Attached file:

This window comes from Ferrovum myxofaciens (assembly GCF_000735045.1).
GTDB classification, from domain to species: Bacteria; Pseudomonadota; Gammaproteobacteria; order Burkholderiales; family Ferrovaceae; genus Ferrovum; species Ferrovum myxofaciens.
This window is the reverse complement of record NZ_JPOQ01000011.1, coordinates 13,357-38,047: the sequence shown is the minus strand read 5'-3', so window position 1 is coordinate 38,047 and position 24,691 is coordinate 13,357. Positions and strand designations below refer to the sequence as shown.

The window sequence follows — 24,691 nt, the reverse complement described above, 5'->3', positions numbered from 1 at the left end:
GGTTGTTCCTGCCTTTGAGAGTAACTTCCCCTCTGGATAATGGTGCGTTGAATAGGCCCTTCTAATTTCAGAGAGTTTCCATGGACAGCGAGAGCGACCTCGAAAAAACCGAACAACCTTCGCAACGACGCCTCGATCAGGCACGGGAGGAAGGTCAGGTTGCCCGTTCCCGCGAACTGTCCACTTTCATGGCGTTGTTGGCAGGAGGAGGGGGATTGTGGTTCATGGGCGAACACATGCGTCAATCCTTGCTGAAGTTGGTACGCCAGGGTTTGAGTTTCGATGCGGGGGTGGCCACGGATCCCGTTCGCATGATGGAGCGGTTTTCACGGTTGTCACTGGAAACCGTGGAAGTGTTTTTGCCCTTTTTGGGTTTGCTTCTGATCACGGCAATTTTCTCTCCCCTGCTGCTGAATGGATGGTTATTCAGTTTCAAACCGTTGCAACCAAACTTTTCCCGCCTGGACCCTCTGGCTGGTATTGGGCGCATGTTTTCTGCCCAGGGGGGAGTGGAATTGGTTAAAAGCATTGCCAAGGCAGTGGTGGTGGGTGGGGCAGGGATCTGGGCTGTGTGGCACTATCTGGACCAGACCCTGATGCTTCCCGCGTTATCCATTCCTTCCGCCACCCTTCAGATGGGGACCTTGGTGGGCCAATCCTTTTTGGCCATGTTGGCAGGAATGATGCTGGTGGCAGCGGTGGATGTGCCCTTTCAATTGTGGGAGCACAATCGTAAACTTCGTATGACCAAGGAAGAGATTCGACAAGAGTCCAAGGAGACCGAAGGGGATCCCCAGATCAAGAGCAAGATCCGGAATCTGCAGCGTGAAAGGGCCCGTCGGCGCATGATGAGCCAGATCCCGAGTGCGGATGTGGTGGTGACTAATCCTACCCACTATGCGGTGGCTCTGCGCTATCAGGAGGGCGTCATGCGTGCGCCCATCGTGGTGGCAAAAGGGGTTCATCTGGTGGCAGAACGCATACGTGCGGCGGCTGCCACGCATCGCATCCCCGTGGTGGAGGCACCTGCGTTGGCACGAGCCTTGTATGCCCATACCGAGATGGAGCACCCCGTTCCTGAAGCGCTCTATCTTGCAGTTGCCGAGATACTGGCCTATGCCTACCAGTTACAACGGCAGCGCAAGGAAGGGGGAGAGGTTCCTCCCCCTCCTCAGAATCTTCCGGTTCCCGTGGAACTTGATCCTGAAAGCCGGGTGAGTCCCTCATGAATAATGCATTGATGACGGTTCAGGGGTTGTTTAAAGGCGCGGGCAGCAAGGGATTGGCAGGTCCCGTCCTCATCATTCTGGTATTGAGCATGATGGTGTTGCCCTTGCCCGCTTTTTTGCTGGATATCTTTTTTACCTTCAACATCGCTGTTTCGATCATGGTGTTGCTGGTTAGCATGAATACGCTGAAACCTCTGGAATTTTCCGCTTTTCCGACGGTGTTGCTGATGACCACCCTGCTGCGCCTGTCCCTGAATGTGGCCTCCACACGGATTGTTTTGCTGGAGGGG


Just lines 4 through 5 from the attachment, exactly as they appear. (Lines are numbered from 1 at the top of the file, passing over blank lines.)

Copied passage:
The window sequence follows — 24,691 nt, the reverse complement described above, 5'->3', positions numbered from 1 at the left end:
GGTTGTTCCTGCCTTTGAGAGTAACTTCCCCTCTGGATAATGGTGCGTTGAATAGGCCCTTCTAATTTCAGAGAGTTTCCATGGACAGCGAGAGCGACCTCGAAAAAACCGAACAACCTTCGCAACGACGCCTCGATCAGGCACGGGAGGAAGGTCAGGTTGCCCGTTCCCGCGAACTGTCCACTTTCATGGCGTTGTTGGCAGGAGGAGGGGGATTGTGGTTCATGGGCGAACACATGCGTCAATCCTTGCTGAAGTTGGTACGCCAGGGTTTGAGTTTCGATGCGGGGGTGGCCACGGATCCCGTTCGCATGATGGAGCGGTTTTCACGGTTGTCACTGGAAACCGTGGAAGTGTTTTTGCCCTTTTTGGGTTTGCTTCTGATCACGGCAATTTTCTCTCCCCTGCTGCTGAATGGATGGTTATTCAGTTTCAAACCGTTGCAACCAAACTTTTCCCGCCTGGACCCTCTGGCTGGTATTGGGCGCATGTTTTCTGCCCAGGGGGGAGTGGAATTGGTTAAAAGCATTGCCAAGGCAGTGGTGGTGGGTGGGGCAGGGATCTGGGCTGTGTGGCACTATCTGGACCAGACCCTGATGCTTCCCGCGTTATCCATTCCTTCCGCCACCCTTCAGATGGGGACCTTGGTGGGCCAATCCTTTTTGGCCATGTTGGCAGGAATGATGCTGGTGGCAGCGGTGGATGTGCCCTTTCAATTGTGGGAGCACAATCGTAAACTTCGTATGACCAAGGAAGAGATTCGACAAGAGTCCAAGGAGACCGAAGGGGATCCCCAGATCAAGAGCAAGATCCGGAATCTGCAGCGTGAAAGGGCCCGTCGGCGCATGATGAGCCAGATCCCGAGTGCGGATGTGGTGGTGACTAATCCTACCCACTATGCGGTGGCTCTGCGCTATCAGGAGGGCGTCATGCGTGCGCCCATCGTGGTGGCAAAAGGGGTTCATCTGGTGGCAGAACGCATACGTGCGGCGGCTGCCACGCATCGCATCCCCGTGGTGGAGGCACCTGCGTTGGCACGAGCCTTGTATGCCCATACCGAGATGGAGCACCCCGTTCCTGAAGCGCTCTATCTTGCAGTTGCCGAGATACTGGCCTATGCCTACCAGTTACAACGGCAGCGCAAGGAAGGGGGAGAGGTTCCTCCCCCTCCTCAGAATCTTCCGGTTCCCGTGGAACTTGATCCTGAAAGCCGGGTGAGTCCCTCATGAATAATGCATTGATGACGGTTCAGGGGTTGTTTAAAGGCGCGGGCAGCAAGGGATTGGCAGGTCCCGTCCTCATCATTCTGGTATTGAGCATGATGGTGTTGCCCTTGCCCGCTTTTTTGCTGGATATCTTTTTTACCTTCAACATCGCTGTTTCGATCATGGTGTTGCTGGTTAGCATGAATACGCTGAAACCTCTGGAATTTTCCGCTTTTCCGACGGTGTTGCTGATGACCACCCTGCTGCGCCTGTCCCTGAATGTGGCCTCCACACGGATTGTTTTGCTGGAGGGG